Bună seara, domnule Wilde!
- Romanian Opera Craiova Premiere
- 18 aprilie 2013
- Time Length
- aprox. 2h, 20’– două pauze
- Extra info
- Spectacol în limba română
Musical comedy in two scenes, based on Oscar Wilde’s The Importance of Being Earnest.
Music: Alexandru Iosub
Spectacol susținut de Opera Română Craiova pe scena Cercului Militar
“The play presents us, in the gay and unmistakable style of Oscar Wilde, who flawlessly applies in comedy the principle according to which life imitates art, not art imitates life, a story full of spirit and grace, with a happy ending, resulting in the creation of adorable English couples.
The first part of ACT I takes place in the London residence of the young gentleman and dandy Algernon. The action then moves to the countryside, at the residence of his friend Jack, who is the serious and responsible tutor of a charming young girl, Cecily, whom he tries to keep away from the temptations of London. Temptations he enjoys himself, through a highly ingenious trick. The curtain is raised to show us a scene full of verve between the two friends: they discover that, in order to be able to enjoy life and avoid their boring social obligations, each of them has invented a screen-character. Algernon has invented a friend, “Bunbury”, who should be taken care of – he throws a fit when one less expects him to! –, and Jack has invented a brother, “Earnest”, who is having fun in London and sends the expensive bills to the countryside. However, everything changes and a range of comic situations begins to unfold, as the two men fall in love with two charming young ladies, with an unmistakable English humour. Under his false identity as “Earnest”, Jack proposes marriage to Algernon’s cousin, Gwendolen, despite the opposition of his mother, Lady Bracknell, a monument of high-life pretence of a flawless ridicule and involuntary humour. Since the pretender’s interrogatory has shown that Jack (Earnest) was abandoned at birth, Lady Bracknell summons the wretched pretender to introduce her to at least one parent of any sex by the end of the season, otherwise he will lose Gwendolen. Jack’s desperation is dismissed by the brave and charming Gwendolen who, though she cannot influence her mother, promises to visit him in the countryside in order to find a solution. This is how Algernon finds out Jack’s countryside address and determines to conquer young Cecily, pretending to be Jack’s brother, “the party man Earnest”. This will complicate things: we now have to gentlemen pretending to be “Earnest”!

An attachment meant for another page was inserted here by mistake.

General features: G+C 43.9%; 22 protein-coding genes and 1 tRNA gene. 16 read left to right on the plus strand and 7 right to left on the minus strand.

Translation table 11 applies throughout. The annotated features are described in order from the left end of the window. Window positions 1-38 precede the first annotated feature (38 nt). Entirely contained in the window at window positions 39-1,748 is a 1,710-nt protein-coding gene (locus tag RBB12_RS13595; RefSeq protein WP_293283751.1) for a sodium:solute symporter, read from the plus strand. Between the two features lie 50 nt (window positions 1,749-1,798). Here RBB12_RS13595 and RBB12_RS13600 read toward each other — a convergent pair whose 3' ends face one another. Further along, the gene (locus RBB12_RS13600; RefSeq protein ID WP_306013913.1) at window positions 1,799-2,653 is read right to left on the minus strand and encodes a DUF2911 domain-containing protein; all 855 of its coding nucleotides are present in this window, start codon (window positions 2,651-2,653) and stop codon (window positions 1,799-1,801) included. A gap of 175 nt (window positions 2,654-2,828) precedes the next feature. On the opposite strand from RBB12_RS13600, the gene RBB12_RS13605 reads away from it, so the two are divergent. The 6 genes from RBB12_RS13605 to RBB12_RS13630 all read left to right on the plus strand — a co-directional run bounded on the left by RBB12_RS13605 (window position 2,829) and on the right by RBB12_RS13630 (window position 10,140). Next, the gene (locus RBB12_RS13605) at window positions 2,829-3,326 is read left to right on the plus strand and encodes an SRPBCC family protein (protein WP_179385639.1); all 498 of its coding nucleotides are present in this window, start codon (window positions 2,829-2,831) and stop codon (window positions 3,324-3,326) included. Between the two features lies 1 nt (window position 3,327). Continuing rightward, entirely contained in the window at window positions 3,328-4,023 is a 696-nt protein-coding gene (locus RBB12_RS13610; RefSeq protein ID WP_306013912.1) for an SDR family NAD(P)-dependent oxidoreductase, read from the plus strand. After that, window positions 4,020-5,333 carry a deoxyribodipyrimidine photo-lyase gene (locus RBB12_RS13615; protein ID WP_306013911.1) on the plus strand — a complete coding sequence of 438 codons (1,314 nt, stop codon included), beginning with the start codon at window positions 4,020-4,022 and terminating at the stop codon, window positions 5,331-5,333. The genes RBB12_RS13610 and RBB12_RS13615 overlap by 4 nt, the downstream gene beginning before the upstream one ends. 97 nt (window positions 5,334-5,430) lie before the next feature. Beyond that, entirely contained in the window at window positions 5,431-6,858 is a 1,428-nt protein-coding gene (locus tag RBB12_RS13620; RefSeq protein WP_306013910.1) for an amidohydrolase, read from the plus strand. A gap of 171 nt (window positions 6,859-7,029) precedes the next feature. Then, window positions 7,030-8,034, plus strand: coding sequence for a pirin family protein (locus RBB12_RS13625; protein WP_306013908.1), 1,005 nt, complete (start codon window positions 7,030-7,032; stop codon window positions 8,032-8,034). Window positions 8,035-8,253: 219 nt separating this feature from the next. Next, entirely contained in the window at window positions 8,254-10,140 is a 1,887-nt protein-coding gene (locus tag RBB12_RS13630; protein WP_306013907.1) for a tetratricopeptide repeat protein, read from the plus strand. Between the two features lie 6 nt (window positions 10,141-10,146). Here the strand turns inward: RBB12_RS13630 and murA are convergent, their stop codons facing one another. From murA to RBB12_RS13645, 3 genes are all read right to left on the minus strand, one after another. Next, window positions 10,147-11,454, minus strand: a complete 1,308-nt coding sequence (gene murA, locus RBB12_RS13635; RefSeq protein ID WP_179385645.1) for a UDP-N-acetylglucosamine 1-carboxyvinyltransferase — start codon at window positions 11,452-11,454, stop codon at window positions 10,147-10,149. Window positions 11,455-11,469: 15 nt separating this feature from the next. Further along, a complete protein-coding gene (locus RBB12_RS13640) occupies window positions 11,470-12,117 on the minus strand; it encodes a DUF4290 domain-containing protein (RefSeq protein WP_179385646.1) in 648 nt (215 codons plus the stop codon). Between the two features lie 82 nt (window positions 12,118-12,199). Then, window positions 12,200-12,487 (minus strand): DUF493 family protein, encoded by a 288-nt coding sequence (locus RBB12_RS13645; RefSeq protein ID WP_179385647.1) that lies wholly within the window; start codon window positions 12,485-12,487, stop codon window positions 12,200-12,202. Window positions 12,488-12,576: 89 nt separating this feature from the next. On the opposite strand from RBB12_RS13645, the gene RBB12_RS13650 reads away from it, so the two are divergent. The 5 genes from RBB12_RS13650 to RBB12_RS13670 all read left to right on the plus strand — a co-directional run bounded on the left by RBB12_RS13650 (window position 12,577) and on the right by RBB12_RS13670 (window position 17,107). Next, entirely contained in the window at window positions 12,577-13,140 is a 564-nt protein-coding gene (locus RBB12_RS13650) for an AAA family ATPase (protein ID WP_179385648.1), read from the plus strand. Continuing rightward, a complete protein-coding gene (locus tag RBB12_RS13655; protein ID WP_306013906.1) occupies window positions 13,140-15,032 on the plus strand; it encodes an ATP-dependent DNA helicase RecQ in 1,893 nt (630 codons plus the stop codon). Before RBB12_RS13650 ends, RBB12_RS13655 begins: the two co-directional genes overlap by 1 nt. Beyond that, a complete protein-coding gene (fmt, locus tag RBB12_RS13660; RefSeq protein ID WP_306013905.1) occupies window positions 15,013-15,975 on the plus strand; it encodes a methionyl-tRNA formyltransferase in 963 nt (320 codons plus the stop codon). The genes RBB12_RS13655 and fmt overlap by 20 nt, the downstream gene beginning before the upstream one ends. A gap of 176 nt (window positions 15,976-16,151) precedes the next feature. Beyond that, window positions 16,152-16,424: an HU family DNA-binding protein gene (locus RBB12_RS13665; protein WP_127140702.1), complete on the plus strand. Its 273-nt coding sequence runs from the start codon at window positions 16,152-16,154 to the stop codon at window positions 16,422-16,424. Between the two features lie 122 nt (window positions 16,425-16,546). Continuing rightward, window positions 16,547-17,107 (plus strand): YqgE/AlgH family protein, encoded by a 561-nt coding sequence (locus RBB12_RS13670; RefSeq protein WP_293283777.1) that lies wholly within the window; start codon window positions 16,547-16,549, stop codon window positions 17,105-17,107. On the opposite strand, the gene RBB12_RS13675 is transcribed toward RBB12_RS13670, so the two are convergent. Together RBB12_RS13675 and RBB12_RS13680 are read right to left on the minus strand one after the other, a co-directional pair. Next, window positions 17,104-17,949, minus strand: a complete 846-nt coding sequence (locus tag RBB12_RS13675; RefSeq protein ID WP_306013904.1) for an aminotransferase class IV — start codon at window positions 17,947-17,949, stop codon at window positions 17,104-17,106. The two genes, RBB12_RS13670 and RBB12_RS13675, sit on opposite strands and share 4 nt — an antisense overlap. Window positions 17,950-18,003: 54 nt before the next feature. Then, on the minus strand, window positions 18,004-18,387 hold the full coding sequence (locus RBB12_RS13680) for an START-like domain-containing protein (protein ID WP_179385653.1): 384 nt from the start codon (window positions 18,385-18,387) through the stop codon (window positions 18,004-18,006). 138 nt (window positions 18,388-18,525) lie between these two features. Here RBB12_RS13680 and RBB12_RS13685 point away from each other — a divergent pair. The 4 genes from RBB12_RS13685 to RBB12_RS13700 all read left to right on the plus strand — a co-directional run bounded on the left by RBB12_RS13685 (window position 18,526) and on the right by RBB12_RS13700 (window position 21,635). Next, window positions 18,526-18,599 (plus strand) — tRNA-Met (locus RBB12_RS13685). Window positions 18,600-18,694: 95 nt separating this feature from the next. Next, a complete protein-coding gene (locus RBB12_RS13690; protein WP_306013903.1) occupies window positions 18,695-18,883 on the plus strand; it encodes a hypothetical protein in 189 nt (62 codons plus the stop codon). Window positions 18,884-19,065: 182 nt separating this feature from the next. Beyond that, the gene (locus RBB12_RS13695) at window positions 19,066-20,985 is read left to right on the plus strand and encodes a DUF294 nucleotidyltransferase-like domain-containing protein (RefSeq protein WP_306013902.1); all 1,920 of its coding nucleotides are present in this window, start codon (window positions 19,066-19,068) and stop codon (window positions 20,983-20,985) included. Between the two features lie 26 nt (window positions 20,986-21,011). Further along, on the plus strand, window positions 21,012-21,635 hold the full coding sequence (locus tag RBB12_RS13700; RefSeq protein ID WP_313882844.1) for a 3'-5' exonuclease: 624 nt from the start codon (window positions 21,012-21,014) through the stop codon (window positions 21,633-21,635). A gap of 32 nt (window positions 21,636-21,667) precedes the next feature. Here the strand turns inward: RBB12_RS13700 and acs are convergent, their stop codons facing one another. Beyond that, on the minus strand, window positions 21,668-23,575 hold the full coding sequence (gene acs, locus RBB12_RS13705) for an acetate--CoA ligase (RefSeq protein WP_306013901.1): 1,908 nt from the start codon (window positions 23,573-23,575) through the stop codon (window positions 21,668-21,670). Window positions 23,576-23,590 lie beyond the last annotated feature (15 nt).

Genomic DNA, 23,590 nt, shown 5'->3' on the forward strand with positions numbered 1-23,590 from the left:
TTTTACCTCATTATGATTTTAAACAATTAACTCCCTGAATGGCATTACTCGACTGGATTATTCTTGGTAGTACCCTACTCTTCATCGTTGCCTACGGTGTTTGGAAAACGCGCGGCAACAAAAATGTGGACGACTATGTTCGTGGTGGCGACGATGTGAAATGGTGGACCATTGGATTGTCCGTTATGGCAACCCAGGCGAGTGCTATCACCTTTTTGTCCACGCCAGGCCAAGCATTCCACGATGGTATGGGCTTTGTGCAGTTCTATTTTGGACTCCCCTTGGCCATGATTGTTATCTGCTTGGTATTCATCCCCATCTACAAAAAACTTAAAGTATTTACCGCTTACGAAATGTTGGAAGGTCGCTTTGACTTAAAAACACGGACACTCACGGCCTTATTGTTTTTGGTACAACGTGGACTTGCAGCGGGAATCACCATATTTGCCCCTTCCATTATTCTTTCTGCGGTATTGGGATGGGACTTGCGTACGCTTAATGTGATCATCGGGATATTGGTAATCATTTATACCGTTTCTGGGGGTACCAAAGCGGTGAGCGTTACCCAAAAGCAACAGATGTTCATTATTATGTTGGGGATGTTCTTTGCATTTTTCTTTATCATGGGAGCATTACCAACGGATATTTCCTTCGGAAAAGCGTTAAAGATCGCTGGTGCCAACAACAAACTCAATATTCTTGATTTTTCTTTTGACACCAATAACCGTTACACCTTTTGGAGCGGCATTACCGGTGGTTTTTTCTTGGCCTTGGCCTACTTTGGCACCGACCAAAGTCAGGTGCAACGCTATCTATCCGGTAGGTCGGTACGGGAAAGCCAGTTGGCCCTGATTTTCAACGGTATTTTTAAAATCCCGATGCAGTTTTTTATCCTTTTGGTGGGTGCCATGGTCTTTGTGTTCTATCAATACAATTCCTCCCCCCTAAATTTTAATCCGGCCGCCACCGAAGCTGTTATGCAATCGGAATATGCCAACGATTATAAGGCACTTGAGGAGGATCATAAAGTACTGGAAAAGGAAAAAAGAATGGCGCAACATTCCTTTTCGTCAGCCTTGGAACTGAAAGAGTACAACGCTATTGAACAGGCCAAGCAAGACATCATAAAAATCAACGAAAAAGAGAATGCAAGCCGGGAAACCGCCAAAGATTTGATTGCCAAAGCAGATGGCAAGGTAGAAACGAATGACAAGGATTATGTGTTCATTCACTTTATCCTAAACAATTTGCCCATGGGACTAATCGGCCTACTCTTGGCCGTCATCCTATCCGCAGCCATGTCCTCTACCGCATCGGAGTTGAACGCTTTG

In ACT II, we remain at Jack’s countryside mansion. Algernon, still acting as Earnest, proposes marriage to Cecily and, much to his dismay, finds out that the young girl can only accept him as “Earnest”. Thus, he decides to be baptized in secrecy. The same thing happens to Jack, as he sees Gwendolen again and realizes she is worthy of all sacrifice. The comedy becomes more interesting as the two young ladies meet for tea and confide in one another about the ideal fiancée, “Earnest”. They will be horrified to find out that their ideal has vanished: their name is not “Earnest”, but an insipid Jack and a “pharmaceutical” Algernon.
Lady Bracknell pursues her daughter just as the two couples had reconciled, and the problems are renewed. Everything is cleared up with a dramatic turn of events resulting in the discovery of Jack’s true origin; the abandoned child is nothing less than Algernon’s elder brother, and their father’s name was EARNEST! The ending restores the truth and the values of youth and faith in love, and a third couple appears, the one of the doctor and the governess, to everybody’s joy.
The musical comedy Good Evening, Mr Wilde! recreates, through an intrigue guided with high accuracy, a world of the values of youth, candour, friendship, loyalty and love, in a declared conflict with forgery, financial interest and bourgeois social conventions, an eternal source of English humour.”
*Alina Rece – director